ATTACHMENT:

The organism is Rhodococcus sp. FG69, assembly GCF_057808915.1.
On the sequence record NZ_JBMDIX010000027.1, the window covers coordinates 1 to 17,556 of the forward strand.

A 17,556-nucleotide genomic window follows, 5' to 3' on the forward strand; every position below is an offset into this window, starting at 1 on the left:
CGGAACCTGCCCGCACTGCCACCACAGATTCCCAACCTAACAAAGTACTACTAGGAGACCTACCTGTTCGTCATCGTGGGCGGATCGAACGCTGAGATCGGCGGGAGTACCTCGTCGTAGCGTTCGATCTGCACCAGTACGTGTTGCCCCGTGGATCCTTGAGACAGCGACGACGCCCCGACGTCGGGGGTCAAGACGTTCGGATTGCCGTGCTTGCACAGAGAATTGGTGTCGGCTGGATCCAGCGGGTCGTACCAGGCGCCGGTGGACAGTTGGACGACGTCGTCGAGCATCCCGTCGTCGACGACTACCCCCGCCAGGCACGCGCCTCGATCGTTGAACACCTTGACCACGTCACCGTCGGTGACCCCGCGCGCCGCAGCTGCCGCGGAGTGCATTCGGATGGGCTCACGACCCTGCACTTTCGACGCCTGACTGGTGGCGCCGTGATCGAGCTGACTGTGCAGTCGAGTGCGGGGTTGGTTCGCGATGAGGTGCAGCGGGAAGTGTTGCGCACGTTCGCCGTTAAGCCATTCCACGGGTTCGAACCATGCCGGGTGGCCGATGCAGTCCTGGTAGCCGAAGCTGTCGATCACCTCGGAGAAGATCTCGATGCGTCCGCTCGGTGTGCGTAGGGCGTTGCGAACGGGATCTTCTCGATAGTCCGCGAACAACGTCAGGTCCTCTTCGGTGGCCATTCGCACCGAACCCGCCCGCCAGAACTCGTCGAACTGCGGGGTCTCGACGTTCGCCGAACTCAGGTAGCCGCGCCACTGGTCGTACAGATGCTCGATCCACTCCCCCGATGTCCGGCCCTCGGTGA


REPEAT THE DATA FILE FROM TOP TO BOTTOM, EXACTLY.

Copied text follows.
The organism is Rhodococcus sp. FG69, assembly GCF_057808915.1.
On the sequence record NZ_JBMDIX010000027.1, the window covers coordinates 1 to 17,556 of the forward strand.

A 17,556-nucleotide genomic window follows, 5' to 3' on the forward strand; every position below is an offset into this window, starting at 1 on the left:
CGGAACCTGCCCGCACTGCCACCACAGATTCCCAACCTAACAAAGTACTACTAGGAGACCTACCTGTTCGTCATCGTGGGCGGATCGAACGCTGAGATCGGCGGGAGTACCTCGTCGTAGCGTTCGATCTGCACCAGTACGTGTTGCCCCGTGGATCCTTGAGACAGCGACGACGCCCCGACGTCGGGGGTCAAGACGTTCGGATTGCCGTGCTTGCACAGAGAATTGGTGTCGGCTGGATCCAGCGGGTCGTACCAGGCGCCGGTGGACAGTTGGACGACGTCGTCGAGCATCCCGTCGTCGACGACTACCCCCGCCAGGCACGCGCCTCGATCGTTGAACACCTTGACCACGTCACCGTCGGTGACCCCGCGCGCCGCAGCTGCCGCGGAGTGCATTCGGATGGGCTCACGACCCTGCACTTTCGACGCCTGACTGGTGGCGCCGTGATCGAGCTGACTGTGCAGTCGAGTGCGGGGTTGGTTCGCGATGAGGTGCAGCGGGAAGTGTTGCGCACGTTCGCCGTTAAGCCATTCCACGGGTTCGAACCATGCCGGGTGGCCGATGCAGTCCTGGTAGCCGAAGCTGTCGATCACCTCGGAGAAGATCTCGATGCGTCCGCTCGGTGTGCGTAGGGCGTTGCGAACGGGATCTTCTCGATAGTCCGCGAACAACGTCAGGTCCTCTTCGGTGGCCATTCGCACCGAACCCGCCCGCCAGAACTCGTCGAACTGCGGGGTCTCGACGTTCGCCGAACTCAGGTAGCCGCGCCACTGGTCGTACAGATGCTCGATCCACTCCCCCGATGTCCGGCCCTCGGTGA